In planning this job, I'm wondering if it might be better to run conduit up an outside wall from the basement and into the attic/crawlspace instead of trying to drill down through two floors (if that's an acceptable method).
What method would an electrician use? and which would an inspector most likely approve?
I'm not afraid of a tedious job, nor of fishing wires...I just want to do it right the first time.

Regards
 
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Old 08-23-05, 07:05 AM
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Running conduit on the exterior is sometimes done, but it's usually a good idea only if it's on some side of the house that is never seen, since it's pretty ugly.
 
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Old 08-23-05, 05:45 PM
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You could drill though the fire stops as well. The problem is they are probably half way down the wall. You will need a very long drill and it will be difficult to fish the wire though the hole.
 
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Old 08-24-05, 08:52 AM
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Drilling from attic through 2 floors will not be feasible. You won't find a drill bit long enough, and if you do you won't be able to manage the length of it in the attic space.

You can carefully measure and mark the location of the sill plate in the basement/ top plate in the attic and drill holes as needed. Then you'll have to open up the wall in either the main floor close to the ceiling, or in the 2nd floor close to the floor, so that you can drill through the top plate of the 1st floor wall, the floor and subfloor, and the bottom plate of the 2nd floor wall. Then get out the fish tape, find a friend, and pray-like-crazy that the holes have all lined up and their are not firestops (like joed pointed out).

You can run Romex up the outside wall in a conduit sleeve. If you run more than one Romex run, you'll need to derate the ampacity.

Before you go ahead with running up the outside wall, take a carefull look at your floorplans. You may be able to build a wire-chase into existing closets. You can even build a chase up an inside wall as long as you do a good job with the drywall. You will need to carefully seal around all penetrations in ceilings and floors with firestop caulking.

If you're planning on hiring an electrician for parts of the job, talk to him about options. He'll have some good ideas. Also, be aware that many electricians will refuse to hook circuits up to the panel if they have not wired the entire circuit -- if anything goes wrong with the connections you've wired, they may be liable because their name is on the work. You'll want the electrician to connect your service and install the panel. If you do some research, you can do all the rest. If the work is done correctly, you should not have any trouble passing the electrical inspection. The ESA inspectors are very helpful.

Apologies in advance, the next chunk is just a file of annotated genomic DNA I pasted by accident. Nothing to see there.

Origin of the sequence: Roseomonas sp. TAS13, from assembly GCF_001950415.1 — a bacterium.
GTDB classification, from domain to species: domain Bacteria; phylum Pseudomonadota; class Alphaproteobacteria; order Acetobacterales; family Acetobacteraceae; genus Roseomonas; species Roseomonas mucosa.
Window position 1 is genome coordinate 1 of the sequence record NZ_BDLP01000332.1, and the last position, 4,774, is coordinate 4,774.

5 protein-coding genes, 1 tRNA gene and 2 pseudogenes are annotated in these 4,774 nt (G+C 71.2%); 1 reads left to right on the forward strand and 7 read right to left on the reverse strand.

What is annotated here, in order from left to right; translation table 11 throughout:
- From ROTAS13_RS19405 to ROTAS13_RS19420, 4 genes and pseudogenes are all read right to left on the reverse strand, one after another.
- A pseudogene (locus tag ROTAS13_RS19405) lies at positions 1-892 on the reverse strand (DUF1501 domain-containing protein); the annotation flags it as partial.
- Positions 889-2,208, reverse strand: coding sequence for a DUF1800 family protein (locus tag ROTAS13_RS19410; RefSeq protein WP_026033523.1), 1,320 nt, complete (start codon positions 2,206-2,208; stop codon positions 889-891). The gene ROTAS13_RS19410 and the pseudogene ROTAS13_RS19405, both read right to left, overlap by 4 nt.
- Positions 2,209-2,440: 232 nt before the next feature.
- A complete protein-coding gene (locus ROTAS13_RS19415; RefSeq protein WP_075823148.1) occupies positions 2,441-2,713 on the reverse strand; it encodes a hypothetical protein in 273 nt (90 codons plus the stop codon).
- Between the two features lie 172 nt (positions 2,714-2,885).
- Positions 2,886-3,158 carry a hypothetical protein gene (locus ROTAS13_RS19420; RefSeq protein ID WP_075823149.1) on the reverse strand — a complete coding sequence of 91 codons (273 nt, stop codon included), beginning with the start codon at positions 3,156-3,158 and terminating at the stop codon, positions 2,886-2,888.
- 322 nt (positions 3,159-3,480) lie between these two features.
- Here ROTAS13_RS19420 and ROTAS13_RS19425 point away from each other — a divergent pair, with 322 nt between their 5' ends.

If this is new to you, I'd recommend Wiring A House, by Rex Cauldwell. Wiring Simplified, by P.S. Knight is available at Home Depot for $15 and will answer most of your Ontario Electrical Code questions. You can also go to the ESA website FAQ link www.esasafe.com to review common questions and answers. You can also ask the inspector questions by sending an email at the same link.
 

Last edited by Mr Fixit eh; 08-24-05 at 09:03 AM.
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Old 08-24-05, 05:52 PM
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You might luck out and have a balloon frame house, which is usually open from the basement (maybe with a base sill to drill through), through to the attic.
 
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Old 08-24-05, 06:27 PM
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Mr Fixit eh;
I was planning on welding a 3/4" speedbit to threaded rod cut in about 4 or 5' incriments.
That way I'd be able to connect extentions as needed to get through the first floor top plate and second floor bottom plate either from the basement or the attic and still have minimal flexing of the rod.
Questions if you will?
1: Am I correct that I'd need a seperate hole for each wire run?
2: Would junction boxes for outlet runs to the bedrooms be acceptable in the attic space?
3: I'd planned on wiring the 3 bedroom lights on one circuit, and 3 more circuits to feed each bedrooms wall outlets(there are 3 outlets in each room).
Of course, the bathroom would have its own circuit as well.

Does this sound safe? and do-able?

As an afterthought, there is a washroom vent pipe in the basement whos cutout would provide a very convenient place to run wires to the attic with no drilling at all... is that an acceptable option?

Thanks in advance

Regards
 
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Old 08-25-05, 07:32 AM
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1. Not necessarily. You can usually run two or three cables through the same set of holes.

2. Junction boxes are acceptable if they are permanently accessible. Most attics allow reasonable accesibility.

3. Sounds fine.

It's okay to run electrical cables along the side of plumbing vent pipes.